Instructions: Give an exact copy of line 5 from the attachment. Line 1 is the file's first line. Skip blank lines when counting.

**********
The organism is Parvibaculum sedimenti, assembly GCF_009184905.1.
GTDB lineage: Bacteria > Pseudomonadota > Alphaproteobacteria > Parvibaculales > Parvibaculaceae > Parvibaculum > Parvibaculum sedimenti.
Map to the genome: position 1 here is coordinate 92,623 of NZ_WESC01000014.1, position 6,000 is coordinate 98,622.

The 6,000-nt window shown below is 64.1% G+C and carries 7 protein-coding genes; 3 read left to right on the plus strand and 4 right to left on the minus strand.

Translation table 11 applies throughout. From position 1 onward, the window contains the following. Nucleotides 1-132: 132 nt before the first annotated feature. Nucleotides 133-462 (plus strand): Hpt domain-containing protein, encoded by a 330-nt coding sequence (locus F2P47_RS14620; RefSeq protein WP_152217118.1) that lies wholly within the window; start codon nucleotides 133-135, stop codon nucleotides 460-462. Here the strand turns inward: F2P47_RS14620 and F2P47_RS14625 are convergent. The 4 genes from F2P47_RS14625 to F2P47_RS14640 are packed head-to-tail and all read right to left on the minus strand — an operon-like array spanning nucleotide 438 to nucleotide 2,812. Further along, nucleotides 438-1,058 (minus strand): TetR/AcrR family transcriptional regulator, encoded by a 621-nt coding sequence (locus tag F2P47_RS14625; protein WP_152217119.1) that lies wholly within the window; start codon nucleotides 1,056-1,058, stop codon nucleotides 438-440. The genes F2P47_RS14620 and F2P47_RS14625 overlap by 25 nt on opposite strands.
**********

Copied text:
Translation table 11 applies throughout. From position 1 onward, the window contains the following. Nucleotides 1-132: 132 nt before the first annotated feature. Nucleotides 133-462 (plus strand): Hpt domain-containing protein, encoded by a 330-nt coding sequence (locus F2P47_RS14620; RefSeq protein WP_152217118.1) that lies wholly within the window; start codon nucleotides 133-135, stop codon nucleotides 460-462. Here the strand turns inward: F2P47_RS14620 and F2P47_RS14625 are convergent. The 4 genes from F2P47_RS14625 to F2P47_RS14640 are packed head-to-tail and all read right to left on the minus strand — an operon-like array spanning nucleotide 438 to nucleotide 2,812. Further along, nucleotides 438-1,058 (minus strand): TetR/AcrR family transcriptional regulator, encoded by a 621-nt coding sequence (locus tag F2P47_RS14625; protein WP_152217119.1) that lies wholly within the window; start codon nucleotides 1,056-1,058, stop codon nucleotides 438-440. The genes F2P47_RS14620 and F2P47_RS14625 overlap by 25 nt on opposite strands.